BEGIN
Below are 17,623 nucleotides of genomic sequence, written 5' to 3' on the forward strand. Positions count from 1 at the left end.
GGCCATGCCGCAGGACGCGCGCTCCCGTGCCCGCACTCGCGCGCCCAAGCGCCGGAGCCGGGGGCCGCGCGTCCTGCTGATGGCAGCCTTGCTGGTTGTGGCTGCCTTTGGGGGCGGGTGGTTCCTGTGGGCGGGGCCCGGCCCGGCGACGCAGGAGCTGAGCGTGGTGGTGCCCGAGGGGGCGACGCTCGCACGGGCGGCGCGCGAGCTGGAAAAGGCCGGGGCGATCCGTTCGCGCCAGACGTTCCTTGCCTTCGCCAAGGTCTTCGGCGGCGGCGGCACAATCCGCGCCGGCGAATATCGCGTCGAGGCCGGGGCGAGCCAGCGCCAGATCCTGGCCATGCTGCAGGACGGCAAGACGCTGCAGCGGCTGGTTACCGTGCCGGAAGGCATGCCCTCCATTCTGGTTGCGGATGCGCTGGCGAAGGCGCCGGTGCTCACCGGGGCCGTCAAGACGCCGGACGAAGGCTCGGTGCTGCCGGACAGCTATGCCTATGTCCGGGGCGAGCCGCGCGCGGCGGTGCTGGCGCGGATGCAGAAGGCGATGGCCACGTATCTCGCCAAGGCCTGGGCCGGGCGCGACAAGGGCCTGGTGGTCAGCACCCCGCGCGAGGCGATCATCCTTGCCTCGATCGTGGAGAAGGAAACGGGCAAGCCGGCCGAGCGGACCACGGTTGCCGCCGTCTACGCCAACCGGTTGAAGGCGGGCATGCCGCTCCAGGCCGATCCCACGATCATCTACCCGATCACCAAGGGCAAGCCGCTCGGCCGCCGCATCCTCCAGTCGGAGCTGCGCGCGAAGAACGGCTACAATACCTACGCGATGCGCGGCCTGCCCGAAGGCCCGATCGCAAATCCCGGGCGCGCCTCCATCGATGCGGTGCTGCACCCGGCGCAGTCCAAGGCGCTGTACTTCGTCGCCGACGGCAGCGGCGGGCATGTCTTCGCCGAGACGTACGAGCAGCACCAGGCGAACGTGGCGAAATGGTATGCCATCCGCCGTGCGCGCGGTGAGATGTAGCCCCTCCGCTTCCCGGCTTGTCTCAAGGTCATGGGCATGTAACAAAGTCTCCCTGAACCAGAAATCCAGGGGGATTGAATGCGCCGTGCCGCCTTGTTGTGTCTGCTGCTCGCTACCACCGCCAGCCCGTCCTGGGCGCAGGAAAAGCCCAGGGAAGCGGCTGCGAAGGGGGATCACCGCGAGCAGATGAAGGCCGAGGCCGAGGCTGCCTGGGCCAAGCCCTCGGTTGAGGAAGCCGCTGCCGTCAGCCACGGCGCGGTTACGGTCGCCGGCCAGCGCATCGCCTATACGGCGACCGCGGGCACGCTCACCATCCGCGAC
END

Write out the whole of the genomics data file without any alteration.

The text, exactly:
Below are 17,623 nucleotides of genomic sequence, written 5' to 3' on the forward strand. Positions count from 1 at the left end.
GGCCATGCCGCAGGACGCGCGCTCCCGTGCCCGCACTCGCGCGCCCAAGCGCCGGAGCCGGGGGCCGCGCGTCCTGCTGATGGCAGCCTTGCTGGTTGTGGCTGCCTTTGGGGGCGGGTGGTTCCTGTGGGCGGGGCCCGGCCCGGCGACGCAGGAGCTGAGCGTGGTGGTGCCCGAGGGGGCGACGCTCGCACGGGCGGCGCGCGAGCTGGAAAAGGCCGGGGCGATCCGTTCGCGCCAGACGTTCCTTGCCTTCGCCAAGGTCTTCGGCGGCGGCGGCACAATCCGCGCCGGCGAATATCGCGTCGAGGCCGGGGCGAGCCAGCGCCAGATCCTGGCCATGCTGCAGGACGGCAAGACGCTGCAGCGGCTGGTTACCGTGCCGGAAGGCATGCCCTCCATTCTGGTTGCGGATGCGCTGGCGAAGGCGCCGGTGCTCACCGGGGCCGTCAAGACGCCGGACGAAGGCTCGGTGCTGCCGGACAGCTATGCCTATGTCCGGGGCGAGCCGCGCGCGGCGGTGCTGGCGCGGATGCAGAAGGCGATGGCCACGTATCTCGCCAAGGCCTGGGCCGGGCGCGACAAGGGCCTGGTGGTCAGCACCCCGCGCGAGGCGATCATCCTTGCCTCGATCGTGGAGAAGGAAACGGGCAAGCCGGCCGAGCGGACCACGGTTGCCGCCGTCTACGCCAACCGGTTGAAGGCGGGCATGCCGCTCCAGGCCGATCCCACGATCATCTACCCGATCACCAAGGGCAAGCCGCTCGGCCGCCGCATCCTCCAGTCGGAGCTGCGCGCGAAGAACGGCTACAATACCTACGCGATGCGCGGCCTGCCCGAAGGCCCGATCGCAAATCCCGGGCGCGCCTCCATCGATGCGGTGCTGCACCCGGCGCAGTCCAAGGCGCTGTACTTCGTCGCCGACGGCAGCGGCGGGCATGTCTTCGCCGAGACGTACGAGCAGCACCAGGCGAACGTGGCGAAATGGTATGCCATCCGCCGTGCGCGCGGTGAGATGTAGCCCCTCCGCTTCCCGGCTTGTCTCAAGGTCATGGGCATGTAACAAAGTCTCCCTGAACCAGAAATCCAGGGGGATTGAATGCGCCGTGCCGCCTTGTTGTGTCTGCTGCTCGCTACCACCGCCAGCCCGTCCTGGGCGCAGGAAAAGCCCAGGGAAGCGGCTGCGAAGGGGGATCACCGCGAGCAGATGAAGGCCGAGGCCGAGGCTGCCTGGGCCAAGCCCTCGGTTGAGGAAGCCGCTGCCGTCAGCCACGGCGCGGTTACGGTCGCCGGCCAGCGCATCGCCTATACGGCGACCGCGGGCACGCTCACCATCCGCGAC